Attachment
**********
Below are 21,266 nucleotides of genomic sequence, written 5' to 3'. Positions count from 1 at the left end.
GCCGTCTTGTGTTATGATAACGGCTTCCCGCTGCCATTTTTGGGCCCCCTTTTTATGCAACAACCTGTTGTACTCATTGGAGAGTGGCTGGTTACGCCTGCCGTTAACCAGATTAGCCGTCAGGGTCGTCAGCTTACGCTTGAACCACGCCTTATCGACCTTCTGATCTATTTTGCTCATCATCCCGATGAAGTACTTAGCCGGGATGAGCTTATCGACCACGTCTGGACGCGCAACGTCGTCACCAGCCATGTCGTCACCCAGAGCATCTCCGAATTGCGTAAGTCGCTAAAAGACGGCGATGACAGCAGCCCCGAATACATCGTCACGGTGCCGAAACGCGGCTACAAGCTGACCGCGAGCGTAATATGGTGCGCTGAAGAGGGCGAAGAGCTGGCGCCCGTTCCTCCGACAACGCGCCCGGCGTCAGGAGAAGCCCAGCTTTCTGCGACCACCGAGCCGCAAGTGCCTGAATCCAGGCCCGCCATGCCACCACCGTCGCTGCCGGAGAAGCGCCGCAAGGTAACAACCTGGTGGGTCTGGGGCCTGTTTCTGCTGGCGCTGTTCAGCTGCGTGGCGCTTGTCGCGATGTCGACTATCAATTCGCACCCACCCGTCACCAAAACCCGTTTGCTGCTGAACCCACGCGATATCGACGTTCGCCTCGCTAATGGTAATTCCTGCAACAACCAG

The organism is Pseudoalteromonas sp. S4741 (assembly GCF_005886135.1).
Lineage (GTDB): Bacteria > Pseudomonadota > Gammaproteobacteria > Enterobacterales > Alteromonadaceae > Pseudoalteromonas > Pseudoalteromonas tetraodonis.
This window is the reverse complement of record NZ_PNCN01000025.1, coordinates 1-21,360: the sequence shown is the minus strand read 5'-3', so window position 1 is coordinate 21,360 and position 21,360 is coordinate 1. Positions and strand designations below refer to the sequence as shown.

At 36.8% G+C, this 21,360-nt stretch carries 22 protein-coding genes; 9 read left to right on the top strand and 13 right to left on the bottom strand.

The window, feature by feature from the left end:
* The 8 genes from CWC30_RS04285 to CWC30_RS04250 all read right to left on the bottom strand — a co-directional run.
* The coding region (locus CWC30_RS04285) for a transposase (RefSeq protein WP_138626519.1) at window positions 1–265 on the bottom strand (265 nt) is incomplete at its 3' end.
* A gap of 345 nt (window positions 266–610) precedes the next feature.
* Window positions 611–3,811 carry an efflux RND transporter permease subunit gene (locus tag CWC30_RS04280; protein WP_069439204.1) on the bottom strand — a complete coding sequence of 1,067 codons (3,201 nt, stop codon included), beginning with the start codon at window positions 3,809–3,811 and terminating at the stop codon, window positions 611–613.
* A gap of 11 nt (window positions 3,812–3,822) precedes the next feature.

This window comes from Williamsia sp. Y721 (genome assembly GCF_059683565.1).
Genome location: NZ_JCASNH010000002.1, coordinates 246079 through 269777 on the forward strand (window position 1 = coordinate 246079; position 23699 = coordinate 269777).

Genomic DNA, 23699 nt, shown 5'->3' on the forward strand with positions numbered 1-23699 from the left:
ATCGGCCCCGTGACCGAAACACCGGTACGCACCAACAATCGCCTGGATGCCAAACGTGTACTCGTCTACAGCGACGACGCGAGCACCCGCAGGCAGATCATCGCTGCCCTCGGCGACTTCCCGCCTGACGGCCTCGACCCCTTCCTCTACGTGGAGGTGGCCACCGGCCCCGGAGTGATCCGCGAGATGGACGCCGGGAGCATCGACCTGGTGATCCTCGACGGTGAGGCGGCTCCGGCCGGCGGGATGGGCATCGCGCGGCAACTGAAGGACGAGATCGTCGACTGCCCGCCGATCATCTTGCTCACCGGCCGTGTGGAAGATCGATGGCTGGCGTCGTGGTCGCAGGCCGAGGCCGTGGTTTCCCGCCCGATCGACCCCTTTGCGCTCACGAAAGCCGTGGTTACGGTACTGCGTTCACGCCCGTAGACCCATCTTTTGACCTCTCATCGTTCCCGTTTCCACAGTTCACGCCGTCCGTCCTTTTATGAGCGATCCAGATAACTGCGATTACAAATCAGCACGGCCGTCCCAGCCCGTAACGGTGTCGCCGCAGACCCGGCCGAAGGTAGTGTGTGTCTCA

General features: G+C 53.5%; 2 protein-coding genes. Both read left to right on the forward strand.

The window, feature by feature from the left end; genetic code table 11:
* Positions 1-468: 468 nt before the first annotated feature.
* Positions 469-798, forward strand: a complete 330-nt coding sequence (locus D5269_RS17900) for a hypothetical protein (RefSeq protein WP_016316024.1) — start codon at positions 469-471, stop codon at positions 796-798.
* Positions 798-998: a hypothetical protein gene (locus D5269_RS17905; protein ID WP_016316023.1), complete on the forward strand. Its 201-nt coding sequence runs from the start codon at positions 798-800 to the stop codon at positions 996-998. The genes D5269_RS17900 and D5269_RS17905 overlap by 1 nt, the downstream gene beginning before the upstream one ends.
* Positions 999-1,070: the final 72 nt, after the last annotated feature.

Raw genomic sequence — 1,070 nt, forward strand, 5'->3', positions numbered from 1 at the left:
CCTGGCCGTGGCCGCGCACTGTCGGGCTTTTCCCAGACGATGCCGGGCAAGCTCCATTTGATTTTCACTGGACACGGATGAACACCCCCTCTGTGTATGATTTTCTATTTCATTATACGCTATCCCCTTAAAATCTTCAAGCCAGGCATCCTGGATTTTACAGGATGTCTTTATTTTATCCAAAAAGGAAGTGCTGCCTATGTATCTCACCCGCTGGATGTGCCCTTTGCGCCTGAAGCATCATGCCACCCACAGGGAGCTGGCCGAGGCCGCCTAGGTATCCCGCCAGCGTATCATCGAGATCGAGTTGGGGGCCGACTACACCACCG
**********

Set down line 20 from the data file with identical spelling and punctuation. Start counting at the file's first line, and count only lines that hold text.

* Positions 469-798, forward strand: a complete 330-nt coding sequence (locus D5269_RS17900) for a hypothetical protein (RefSeq protein WP_016316024.1) — start codon at positions 469-471, stop codon at positions 796-798.